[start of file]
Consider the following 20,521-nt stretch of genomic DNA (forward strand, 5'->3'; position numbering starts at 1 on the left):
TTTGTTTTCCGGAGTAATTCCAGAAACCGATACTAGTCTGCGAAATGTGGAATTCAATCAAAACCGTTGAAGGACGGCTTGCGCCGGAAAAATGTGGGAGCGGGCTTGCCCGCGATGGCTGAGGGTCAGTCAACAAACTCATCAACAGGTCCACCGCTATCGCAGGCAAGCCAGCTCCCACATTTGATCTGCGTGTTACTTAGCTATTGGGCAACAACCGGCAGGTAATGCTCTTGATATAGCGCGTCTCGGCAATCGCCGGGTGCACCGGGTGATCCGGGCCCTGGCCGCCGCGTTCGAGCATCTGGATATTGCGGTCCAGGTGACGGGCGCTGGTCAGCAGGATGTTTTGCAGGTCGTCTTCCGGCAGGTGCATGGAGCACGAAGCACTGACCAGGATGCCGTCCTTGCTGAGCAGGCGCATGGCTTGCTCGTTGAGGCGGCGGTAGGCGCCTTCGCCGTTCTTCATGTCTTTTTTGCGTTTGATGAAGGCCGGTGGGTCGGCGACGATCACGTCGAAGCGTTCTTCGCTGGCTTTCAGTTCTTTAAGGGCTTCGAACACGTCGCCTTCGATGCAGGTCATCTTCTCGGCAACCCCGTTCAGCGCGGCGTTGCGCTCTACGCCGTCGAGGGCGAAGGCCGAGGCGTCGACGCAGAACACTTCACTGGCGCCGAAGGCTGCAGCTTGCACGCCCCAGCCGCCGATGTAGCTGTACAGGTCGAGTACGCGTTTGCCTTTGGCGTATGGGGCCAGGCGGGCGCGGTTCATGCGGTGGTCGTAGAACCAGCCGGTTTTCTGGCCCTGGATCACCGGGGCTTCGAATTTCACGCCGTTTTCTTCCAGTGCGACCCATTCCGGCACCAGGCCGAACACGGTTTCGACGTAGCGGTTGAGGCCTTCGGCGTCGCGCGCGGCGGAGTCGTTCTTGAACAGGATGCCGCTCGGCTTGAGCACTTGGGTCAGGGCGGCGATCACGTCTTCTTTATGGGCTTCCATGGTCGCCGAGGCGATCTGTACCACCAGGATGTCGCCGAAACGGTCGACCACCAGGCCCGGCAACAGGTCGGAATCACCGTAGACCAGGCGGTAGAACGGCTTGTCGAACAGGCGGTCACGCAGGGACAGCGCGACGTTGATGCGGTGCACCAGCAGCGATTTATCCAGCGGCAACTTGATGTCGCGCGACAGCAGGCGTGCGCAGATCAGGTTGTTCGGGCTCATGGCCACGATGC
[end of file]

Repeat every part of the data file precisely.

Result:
Consider the following 20,521-nt stretch of genomic DNA (forward strand, 5'->3'; position numbering starts at 1 on the left):
TTTGTTTTCCGGAGTAATTCCAGAAACCGATACTAGTCTGCGAAATGTGGAATTCAATCAAAACCGTTGAAGGACGGCTTGCGCCGGAAAAATGTGGGAGCGGGCTTGCCCGCGATGGCTGAGGGTCAGTCAACAAACTCATCAACAGGTCCACCGCTATCGCAGGCAAGCCAGCTCCCACATTTGATCTGCGTGTTACTTAGCTATTGGGCAACAACCGGCAGGTAATGCTCTTGATATAGCGCGTCTCGGCAATCGCCGGGTGCACCGGGTGATCCGGGCCCTGGCCGCCGCGTTCGAGCATCTGGATATTGCGGTCCAGGTGACGGGCGCTGGTCAGCAGGATGTTTTGCAGGTCGTCTTCCGGCAGGTGCATGGAGCACGAAGCACTGACCAGGATGCCGTCCTTGCTGAGCAGGCGCATGGCTTGCTCGTTGAGGCGGCGGTAGGCGCCTTCGCCGTTCTTCATGTCTTTTTTGCGTTTGATGAAGGCCGGTGGGTCGGCGACGATCACGTCGAAGCGTTCTTCGCTGGCTTTCAGTTCTTTAAGGGCTTCGAACACGTCGCCTTCGATGCAGGTCATCTTCTCGGCAACCCCGTTCAGCGCGGCGTTGCGCTCTACGCCGTCGAGGGCGAAGGCCGAGGCGTCGACGCAGAACACTTCACTGGCGCCGAAGGCTGCAGCTTGCACGCCCCAGCCGCCGATGTAGCTGTACAGGTCGAGTACGCGTTTGCCTTTGGCGTATGGGGCCAGGCGGGCGCGGTTCATGCGGTGGTCGTAGAACCAGCCGGTTTTCTGGCCCTGGATCACCGGGGCTTCGAATTTCACGCCGTTTTCTTCCAGTGCGACCCATTCCGGCACCAGGCCGAACACGGTTTCGACGTAGCGGTTGAGGCCTTCGGCGTCGCGCGCGGCGGAGTCGTTCTTGAACAGGATGCCGCTCGGCTTGAGCACTTGGGTCAGGGCGGCGATCACGTCTTCTTTATGGGCTTCCATGGTCGCCGAGGCGATCTGTACCACCAGGATGTCGCCGAAACGGTCGACCACCAGGCCCGGCAACAGGTCGGAATCACCGTAGACCAGGCGGTAGAACGGCTTGTCGAACAGGCGGTCACGCAGGGACAGCGCGACGTTGATGCGGTGCACCAGCAGCGATTTATCCAGCGGCAACTTGATGTCGCGCGACAGCAGGCGTGCGCAGATCAGGTTGTTCGGGCTCATGGCCACGATGC